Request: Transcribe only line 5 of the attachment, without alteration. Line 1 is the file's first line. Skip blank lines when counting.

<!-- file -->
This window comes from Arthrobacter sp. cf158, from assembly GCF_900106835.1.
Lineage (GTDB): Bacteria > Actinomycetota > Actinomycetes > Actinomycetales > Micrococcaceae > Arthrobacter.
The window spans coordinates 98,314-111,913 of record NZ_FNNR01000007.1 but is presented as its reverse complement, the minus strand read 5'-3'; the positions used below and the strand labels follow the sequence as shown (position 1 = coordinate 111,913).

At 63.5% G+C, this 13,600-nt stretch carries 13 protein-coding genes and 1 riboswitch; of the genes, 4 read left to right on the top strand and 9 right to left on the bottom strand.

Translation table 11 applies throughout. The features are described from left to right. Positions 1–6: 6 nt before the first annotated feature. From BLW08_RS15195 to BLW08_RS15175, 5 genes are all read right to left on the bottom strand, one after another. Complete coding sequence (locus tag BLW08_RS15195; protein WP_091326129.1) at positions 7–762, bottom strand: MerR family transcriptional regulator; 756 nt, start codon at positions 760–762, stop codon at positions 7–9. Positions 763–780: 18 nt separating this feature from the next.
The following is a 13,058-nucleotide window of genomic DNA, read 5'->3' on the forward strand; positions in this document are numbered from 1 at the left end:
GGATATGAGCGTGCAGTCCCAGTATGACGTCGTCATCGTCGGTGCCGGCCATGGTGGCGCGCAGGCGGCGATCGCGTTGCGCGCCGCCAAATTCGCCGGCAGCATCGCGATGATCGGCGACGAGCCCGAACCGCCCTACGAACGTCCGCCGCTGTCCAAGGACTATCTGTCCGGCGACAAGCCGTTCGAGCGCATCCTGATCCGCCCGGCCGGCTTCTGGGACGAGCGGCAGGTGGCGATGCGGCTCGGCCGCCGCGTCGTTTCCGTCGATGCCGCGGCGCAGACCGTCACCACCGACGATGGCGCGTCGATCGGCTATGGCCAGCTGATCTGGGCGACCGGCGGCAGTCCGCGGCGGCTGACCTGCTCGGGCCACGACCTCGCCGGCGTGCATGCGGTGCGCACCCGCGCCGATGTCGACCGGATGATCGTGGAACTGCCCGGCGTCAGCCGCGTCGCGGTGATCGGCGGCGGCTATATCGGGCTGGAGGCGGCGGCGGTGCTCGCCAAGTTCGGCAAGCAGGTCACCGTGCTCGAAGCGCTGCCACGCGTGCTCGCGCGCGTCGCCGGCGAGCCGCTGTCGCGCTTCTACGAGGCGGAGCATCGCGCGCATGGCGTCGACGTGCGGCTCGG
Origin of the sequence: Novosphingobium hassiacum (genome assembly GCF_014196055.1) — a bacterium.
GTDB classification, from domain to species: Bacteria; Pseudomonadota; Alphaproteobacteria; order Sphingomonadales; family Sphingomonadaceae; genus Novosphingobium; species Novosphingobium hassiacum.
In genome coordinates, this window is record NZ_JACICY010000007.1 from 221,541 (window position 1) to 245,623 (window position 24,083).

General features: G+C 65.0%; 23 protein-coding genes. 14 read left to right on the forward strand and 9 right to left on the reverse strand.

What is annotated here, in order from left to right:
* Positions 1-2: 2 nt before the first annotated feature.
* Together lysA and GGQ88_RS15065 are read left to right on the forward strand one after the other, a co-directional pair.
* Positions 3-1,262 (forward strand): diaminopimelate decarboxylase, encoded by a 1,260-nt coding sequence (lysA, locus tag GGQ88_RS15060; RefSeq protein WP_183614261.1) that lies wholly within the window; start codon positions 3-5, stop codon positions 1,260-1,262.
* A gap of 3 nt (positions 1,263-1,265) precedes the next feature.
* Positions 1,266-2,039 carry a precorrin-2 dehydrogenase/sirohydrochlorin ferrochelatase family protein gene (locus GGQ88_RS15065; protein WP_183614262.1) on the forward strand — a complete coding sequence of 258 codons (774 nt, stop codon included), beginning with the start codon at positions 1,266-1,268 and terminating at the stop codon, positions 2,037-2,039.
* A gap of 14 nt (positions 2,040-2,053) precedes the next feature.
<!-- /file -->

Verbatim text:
Translation table 11 applies throughout. The features are described from left to right. Positions 1–6: 6 nt before the first annotated feature. From BLW08_RS15195 to BLW08_RS15175, 5 genes are all read right to left on the bottom strand, one after another. Complete coding sequence (locus tag BLW08_RS15195; protein WP_091326129.1) at positions 7–762, bottom strand: MerR family transcriptional regulator; 756 nt, start codon at positions 760–762, stop codon at positions 7–9. Positions 763–780: 18 nt separating this feature from the next.